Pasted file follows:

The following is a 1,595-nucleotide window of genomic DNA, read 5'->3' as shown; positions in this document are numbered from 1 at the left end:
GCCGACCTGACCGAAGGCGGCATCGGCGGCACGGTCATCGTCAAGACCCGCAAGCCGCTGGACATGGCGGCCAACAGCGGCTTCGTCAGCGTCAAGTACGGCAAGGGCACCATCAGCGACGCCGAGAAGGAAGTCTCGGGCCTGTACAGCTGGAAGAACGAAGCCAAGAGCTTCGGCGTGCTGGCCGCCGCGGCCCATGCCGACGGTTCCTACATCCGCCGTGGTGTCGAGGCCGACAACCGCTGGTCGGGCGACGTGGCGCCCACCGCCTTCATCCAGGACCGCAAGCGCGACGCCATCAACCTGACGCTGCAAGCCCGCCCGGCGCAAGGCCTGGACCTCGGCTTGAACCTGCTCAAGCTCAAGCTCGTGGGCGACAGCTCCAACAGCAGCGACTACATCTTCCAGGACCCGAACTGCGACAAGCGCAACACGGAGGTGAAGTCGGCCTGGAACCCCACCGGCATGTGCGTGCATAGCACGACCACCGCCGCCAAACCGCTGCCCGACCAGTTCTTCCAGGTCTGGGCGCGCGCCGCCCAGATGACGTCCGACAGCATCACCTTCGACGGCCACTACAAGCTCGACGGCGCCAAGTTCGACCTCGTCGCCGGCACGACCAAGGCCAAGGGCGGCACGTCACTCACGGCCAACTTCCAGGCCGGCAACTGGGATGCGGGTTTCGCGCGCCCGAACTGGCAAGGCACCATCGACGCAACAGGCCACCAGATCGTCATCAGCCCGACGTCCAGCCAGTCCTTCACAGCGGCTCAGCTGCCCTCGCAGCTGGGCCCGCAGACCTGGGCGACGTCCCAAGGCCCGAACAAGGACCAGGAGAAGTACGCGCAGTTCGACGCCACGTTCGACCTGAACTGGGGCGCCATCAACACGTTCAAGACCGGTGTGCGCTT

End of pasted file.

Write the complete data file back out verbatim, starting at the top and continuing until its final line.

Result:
The following is a 1,595-nucleotide window of genomic DNA, read 5'->3' as shown; positions in this document are numbered from 1 at the left end:
GCCGACCTGACCGAAGGCGGCATCGGCGGCACGGTCATCGTCAAGACCCGCAAGCCGCTGGACATGGCGGCCAACAGCGGCTTCGTCAGCGTCAAGTACGGCAAGGGCACCATCAGCGACGCCGAGAAGGAAGTCTCGGGCCTGTACAGCTGGAAGAACGAAGCCAAGAGCTTCGGCGTGCTGGCCGCCGCGGCCCATGCCGACGGTTCCTACATCCGCCGTGGTGTCGAGGCCGACAACCGCTGGTCGGGCGACGTGGCGCCCACCGCCTTCATCCAGGACCGCAAGCGCGACGCCATCAACCTGACGCTGCAAGCCCGCCCGGCGCAAGGCCTGGACCTCGGCTTGAACCTGCTCAAGCTCAAGCTCGTGGGCGACAGCTCCAACAGCAGCGACTACATCTTCCAGGACCCGAACTGCGACAAGCGCAACACGGAGGTGAAGTCGGCCTGGAACCCCACCGGCATGTGCGTGCATAGCACGACCACCGCCGCCAAACCGCTGCCCGACCAGTTCTTCCAGGTCTGGGCGCGCGCCGCCCAGATGACGTCCGACAGCATCACCTTCGACGGCCACTACAAGCTCGACGGCGCCAAGTTCGACCTCGTCGCCGGCACGACCAAGGCCAAGGGCGGCACGTCACTCACGGCCAACTTCCAGGCCGGCAACTGGGATGCGGGTTTCGCGCGCCCGAACTGGCAAGGCACCATCGACGCAACAGGCCACCAGATCGTCATCAGCCCGACGTCCAGCCAGTCCTTCACAGCGGCTCAGCTGCCCTCGCAGCTGGGCCCGCAGACCTGGGCGACGTCCCAAGGCCCGAACAAGGACCAGGAGAAGTACGCGCAGTTCGACGCCACGTTCGACCTGAACTGGGGCGCCATCAACACGTTCAAGACCGGTGTGCGCTT